Materials and Methods

Study area

The study was driven in the potential pomegranate producing towns of Nasik regions, Maharashtra in February-March 2015. Five sample villages; MangiTungi, Daswel, Dasane, Mulher and Sompur in various stature zones ranging from 10-25 kilometers were selected for the study. All towns are around 125-140 km a long way from Nasik City and 100-130 km from Dhule locale (Table 1). Northern Part of Nasik district is portrayed by sub- tropical environment having an average yearly temperature of 32°C, precipitation of 175-200 mm- coupled with 80%-90% humidity. The trees of selected orchards were 3-5 years old, placed at the distance of 4 m*4 m apart and drip irrigated with four emitters per plant. Before starting of season (Bahar) pruning was done to train the tree in proper shape [16]. Soil surface of this zone ranges from sandy to sandy topsoil which is penetrable, has low water retentive capacity and generally experiences water deficit during summers.

S.No. Village Name Longitude W Latitude N Rainfall (m.m.) Humidity (%) Temperature (oC)
1 Mangi Tungi 20.834 74.094 99.6 72.27 24.20
2 Daswel 20.816 74.121 102.27 68.47 23.80
3 Dasane 20.605 74.573 76.96 70.42 25.00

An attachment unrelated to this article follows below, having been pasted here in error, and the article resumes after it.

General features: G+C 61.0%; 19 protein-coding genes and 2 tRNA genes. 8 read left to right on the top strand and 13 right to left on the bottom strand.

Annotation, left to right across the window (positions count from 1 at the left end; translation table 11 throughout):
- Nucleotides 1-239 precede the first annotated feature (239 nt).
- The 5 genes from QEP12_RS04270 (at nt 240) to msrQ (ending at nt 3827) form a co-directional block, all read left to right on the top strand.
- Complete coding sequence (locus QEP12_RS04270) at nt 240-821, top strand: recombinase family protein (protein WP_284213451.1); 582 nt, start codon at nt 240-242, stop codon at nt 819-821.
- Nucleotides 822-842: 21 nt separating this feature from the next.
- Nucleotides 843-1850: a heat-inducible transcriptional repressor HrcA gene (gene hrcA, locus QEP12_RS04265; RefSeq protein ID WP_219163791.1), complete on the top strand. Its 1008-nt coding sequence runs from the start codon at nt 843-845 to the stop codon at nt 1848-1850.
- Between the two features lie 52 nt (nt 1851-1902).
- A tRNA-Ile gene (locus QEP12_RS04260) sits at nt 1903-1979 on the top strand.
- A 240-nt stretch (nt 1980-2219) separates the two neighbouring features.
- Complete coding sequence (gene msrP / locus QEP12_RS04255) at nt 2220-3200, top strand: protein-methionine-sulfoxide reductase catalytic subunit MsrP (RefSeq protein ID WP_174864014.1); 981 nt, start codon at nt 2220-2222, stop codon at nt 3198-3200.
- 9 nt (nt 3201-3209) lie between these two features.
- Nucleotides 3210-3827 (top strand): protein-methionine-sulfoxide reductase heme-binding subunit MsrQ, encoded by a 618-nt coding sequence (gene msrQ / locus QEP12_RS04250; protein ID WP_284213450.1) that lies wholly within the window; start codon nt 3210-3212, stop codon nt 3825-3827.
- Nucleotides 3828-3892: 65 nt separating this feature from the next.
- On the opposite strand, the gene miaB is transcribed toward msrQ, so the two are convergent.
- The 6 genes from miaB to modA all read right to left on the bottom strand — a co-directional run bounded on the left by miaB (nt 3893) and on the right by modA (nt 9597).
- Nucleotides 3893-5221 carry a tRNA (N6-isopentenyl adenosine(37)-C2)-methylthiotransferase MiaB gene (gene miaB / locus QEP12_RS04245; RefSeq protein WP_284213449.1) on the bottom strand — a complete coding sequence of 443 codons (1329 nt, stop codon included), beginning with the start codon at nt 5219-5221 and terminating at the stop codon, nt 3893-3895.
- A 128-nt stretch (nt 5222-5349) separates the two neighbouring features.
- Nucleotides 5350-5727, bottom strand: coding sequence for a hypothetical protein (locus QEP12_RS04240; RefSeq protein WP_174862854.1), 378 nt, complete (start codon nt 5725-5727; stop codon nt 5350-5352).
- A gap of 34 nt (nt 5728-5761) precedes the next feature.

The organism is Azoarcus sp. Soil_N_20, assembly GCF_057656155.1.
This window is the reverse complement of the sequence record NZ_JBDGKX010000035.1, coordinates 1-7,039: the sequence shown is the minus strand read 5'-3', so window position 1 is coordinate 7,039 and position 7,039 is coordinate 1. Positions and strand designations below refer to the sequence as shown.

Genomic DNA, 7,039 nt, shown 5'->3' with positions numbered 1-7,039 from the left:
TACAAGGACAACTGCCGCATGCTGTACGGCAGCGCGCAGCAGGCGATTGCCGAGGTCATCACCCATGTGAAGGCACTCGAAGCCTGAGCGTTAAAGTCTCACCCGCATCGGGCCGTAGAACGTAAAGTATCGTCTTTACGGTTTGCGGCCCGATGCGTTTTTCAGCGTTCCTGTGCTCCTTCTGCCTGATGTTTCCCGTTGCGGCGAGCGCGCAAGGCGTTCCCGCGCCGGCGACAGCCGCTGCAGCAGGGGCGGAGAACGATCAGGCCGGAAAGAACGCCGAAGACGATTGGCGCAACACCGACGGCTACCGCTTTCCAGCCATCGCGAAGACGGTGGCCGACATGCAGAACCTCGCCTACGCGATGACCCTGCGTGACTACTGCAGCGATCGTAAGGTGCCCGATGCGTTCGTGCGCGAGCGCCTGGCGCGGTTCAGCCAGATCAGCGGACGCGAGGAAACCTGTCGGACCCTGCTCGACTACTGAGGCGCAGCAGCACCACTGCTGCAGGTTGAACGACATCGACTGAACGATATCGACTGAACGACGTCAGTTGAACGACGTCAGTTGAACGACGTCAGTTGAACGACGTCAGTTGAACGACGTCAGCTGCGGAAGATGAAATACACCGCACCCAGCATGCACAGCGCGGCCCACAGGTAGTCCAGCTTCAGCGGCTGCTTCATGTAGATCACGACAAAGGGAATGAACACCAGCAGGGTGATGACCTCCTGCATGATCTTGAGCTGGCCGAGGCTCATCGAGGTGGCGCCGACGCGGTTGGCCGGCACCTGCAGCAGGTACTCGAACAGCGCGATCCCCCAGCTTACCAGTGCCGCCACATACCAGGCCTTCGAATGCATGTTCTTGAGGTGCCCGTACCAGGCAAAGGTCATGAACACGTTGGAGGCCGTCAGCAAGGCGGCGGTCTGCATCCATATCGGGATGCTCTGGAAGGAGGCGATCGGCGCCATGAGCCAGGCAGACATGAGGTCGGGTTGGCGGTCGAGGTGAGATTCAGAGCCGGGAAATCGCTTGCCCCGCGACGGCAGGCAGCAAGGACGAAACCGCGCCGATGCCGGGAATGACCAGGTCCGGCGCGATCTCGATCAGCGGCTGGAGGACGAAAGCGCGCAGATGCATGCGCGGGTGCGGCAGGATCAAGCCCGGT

4 Mulher 20.763 74.056 91.52 65.14 24.60
5 Sompur 20.802 74.177 103.6 69.49 25.40

Table 1 Geographical location and climatic characteristics of year 2014-15 of surveyed villages of Nasik district, Maharashtra

Assessment of disease incidence and severity

Roving survey of disease incidence and severity was conducted amid of Mrig bahar (June- January) and Ambe bahar (January- august) in 2014-15 at five selected villages. From each village ten commercial pomegranate fields were selected and designated as MT1-10, DS1-10, DN1-10, SM1-10 and ML1-10. Assessment of the disease symptoms was made with the assistance of the distinct scale created by Huber [17], using 0-5 scale rating. Where, rating description was as follows; 0=No symptoms; 1=1-10% Disease infection (Initial oily spot), 2=11-25% Disease infection (Initial and dark spot), 3=26- 50% Disease infection (Y shaped crack), 4=51-75% Disease infection (middle stage), 5=>75% Disease infection (Final stage) (Figure 1).